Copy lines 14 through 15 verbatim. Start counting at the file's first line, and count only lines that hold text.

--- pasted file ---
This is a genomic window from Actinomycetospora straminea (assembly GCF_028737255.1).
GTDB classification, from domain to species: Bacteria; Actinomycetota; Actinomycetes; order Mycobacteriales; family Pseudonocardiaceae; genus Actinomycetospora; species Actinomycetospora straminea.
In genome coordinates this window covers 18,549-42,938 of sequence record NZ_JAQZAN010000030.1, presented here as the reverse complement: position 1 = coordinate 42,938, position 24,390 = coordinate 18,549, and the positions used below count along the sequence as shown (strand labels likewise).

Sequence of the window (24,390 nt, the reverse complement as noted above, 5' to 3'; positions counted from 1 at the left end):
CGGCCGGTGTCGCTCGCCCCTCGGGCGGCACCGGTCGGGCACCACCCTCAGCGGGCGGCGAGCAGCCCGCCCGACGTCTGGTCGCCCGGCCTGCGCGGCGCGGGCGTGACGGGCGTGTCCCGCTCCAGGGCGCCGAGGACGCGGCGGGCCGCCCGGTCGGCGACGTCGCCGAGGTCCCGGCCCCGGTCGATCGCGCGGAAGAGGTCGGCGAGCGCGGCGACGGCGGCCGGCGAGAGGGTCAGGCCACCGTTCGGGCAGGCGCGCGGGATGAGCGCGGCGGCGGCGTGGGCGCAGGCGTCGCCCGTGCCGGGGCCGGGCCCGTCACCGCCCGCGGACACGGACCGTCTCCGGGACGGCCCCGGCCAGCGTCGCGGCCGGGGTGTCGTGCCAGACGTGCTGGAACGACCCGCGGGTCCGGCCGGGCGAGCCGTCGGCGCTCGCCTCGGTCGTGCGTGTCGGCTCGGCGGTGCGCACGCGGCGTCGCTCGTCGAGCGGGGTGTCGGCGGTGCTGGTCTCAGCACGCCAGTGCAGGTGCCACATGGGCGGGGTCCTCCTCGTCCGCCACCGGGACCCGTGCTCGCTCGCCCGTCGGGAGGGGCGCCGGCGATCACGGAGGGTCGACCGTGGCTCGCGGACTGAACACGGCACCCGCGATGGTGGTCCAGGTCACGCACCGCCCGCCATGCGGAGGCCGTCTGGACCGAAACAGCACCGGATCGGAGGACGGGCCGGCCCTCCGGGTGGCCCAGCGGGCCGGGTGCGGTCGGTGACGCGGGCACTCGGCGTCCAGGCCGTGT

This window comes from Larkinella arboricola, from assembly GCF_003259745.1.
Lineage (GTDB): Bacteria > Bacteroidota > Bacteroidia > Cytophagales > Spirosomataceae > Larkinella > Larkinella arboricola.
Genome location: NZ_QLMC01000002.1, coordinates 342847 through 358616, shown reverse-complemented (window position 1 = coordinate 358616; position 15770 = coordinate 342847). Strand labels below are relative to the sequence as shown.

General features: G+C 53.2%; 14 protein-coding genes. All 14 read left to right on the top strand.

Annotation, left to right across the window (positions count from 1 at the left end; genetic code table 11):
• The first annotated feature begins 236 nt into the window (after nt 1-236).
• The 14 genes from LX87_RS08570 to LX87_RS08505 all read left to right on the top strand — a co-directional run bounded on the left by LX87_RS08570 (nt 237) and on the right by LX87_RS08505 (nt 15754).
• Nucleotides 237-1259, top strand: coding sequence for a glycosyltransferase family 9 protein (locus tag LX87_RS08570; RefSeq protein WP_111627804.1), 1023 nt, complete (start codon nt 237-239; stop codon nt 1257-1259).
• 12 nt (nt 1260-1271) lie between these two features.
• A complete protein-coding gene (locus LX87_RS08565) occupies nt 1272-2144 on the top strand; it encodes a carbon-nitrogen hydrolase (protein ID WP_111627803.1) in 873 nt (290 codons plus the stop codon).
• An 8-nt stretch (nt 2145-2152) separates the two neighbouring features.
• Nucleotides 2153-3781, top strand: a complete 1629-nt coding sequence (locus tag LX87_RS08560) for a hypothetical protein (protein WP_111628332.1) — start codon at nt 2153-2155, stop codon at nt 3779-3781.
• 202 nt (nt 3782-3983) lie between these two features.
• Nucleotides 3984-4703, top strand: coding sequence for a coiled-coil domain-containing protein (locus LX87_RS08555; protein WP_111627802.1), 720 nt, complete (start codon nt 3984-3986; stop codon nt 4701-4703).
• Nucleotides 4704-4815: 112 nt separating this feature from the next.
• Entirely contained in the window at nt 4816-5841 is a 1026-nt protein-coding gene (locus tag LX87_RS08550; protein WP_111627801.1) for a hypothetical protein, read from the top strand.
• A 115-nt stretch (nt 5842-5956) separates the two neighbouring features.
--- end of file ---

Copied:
• 12 nt (nt 1260-1271) lie between these two features.
• A complete protein-coding gene (locus LX87_RS08565) occupies nt 1272-2144 on the top strand; it encodes a carbon-nitrogen hydrolase (protein ID WP_111627803.1) in 873 nt (290 codons plus the stop codon).